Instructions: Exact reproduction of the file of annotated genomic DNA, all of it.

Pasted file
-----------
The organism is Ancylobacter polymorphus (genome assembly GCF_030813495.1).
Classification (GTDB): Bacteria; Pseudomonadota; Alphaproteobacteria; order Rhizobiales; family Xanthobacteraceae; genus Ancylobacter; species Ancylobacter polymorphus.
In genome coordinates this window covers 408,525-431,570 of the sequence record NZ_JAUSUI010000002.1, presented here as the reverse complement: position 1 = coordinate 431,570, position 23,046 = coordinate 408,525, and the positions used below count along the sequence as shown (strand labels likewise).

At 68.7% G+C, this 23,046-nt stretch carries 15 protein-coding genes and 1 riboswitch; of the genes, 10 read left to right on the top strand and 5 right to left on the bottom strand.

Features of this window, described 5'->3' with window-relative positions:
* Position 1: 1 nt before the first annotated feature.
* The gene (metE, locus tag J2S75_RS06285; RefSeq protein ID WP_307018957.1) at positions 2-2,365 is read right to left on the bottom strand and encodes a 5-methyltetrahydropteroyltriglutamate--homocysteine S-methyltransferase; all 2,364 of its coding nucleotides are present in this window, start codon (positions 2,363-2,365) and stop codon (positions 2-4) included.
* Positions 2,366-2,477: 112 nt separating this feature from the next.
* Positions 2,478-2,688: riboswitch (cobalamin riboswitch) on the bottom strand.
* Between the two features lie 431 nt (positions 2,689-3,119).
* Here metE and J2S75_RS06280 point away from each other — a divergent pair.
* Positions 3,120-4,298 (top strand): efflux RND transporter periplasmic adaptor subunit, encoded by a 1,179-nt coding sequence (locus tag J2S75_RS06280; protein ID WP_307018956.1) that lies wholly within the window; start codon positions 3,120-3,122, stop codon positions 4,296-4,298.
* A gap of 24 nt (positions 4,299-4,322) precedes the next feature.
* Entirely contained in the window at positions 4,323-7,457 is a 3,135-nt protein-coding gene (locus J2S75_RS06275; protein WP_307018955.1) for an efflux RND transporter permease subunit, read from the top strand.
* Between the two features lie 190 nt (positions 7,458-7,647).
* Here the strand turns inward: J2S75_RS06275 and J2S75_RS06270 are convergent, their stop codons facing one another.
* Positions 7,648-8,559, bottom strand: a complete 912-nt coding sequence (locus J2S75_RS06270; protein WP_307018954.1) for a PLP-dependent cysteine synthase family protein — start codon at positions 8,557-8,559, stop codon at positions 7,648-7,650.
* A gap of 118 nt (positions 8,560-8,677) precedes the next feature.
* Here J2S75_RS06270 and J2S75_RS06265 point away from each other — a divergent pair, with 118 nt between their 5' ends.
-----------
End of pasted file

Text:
The organism is Ancylobacter polymorphus (genome assembly GCF_030813495.1).
Classification (GTDB): Bacteria; Pseudomonadota; Alphaproteobacteria; order Rhizobiales; family Xanthobacteraceae; genus Ancylobacter; species Ancylobacter polymorphus.
In genome coordinates this window covers 408,525-431,570 of the sequence record NZ_JAUSUI010000002.1, presented here as the reverse complement: position 1 = coordinate 431,570, position 23,046 = coordinate 408,525, and the positions used below count along the sequence as shown (strand labels likewise).

At 68.7% G+C, this 23,046-nt stretch carries 15 protein-coding genes and 1 riboswitch; of the genes, 10 read left to right on the top strand and 5 right to left on the bottom strand.

Features of this window, described 5'->3' with window-relative positions:
* Position 1: 1 nt before the first annotated feature.
* The gene (metE, locus tag J2S75_RS06285; RefSeq protein ID WP_307018957.1) at positions 2-2,365 is read right to left on the bottom strand and encodes a 5-methyltetrahydropteroyltriglutamate--homocysteine S-methyltransferase; all 2,364 of its coding nucleotides are present in this window, start codon (positions 2,363-2,365) and stop codon (positions 2-4) included.
* Positions 2,366-2,477: 112 nt separating this feature from the next.
* Positions 2,478-2,688: riboswitch (cobalamin riboswitch) on the bottom strand.
* Between the two features lie 431 nt (positions 2,689-3,119).
* Here metE and J2S75_RS06280 point away from each other — a divergent pair.
* Positions 3,120-4,298 (top strand): efflux RND transporter periplasmic adaptor subunit, encoded by a 1,179-nt coding sequence (locus tag J2S75_RS06280; protein ID WP_307018956.1) that lies wholly within the window; start codon positions 3,120-3,122, stop codon positions 4,296-4,298.
* A gap of 24 nt (positions 4,299-4,322) precedes the next feature.
* Entirely contained in the window at positions 4,323-7,457 is a 3,135-nt protein-coding gene (locus J2S75_RS06275; protein WP_307018955.1) for an efflux RND transporter permease subunit, read from the top strand.
* Between the two features lie 190 nt (positions 7,458-7,647).
* Here the strand turns inward: J2S75_RS06275 and J2S75_RS06270 are convergent, their stop codons facing one another.
* Positions 7,648-8,559, bottom strand: a complete 912-nt coding sequence (locus J2S75_RS06270; protein WP_307018954.1) for a PLP-dependent cysteine synthase family protein — start codon at positions 8,557-8,559, stop codon at positions 7,648-7,650.
* A gap of 118 nt (positions 8,560-8,677) precedes the next feature.
* Here J2S75_RS06270 and J2S75_RS06265 point away from each other — a divergent pair, with 118 nt between their 5' ends.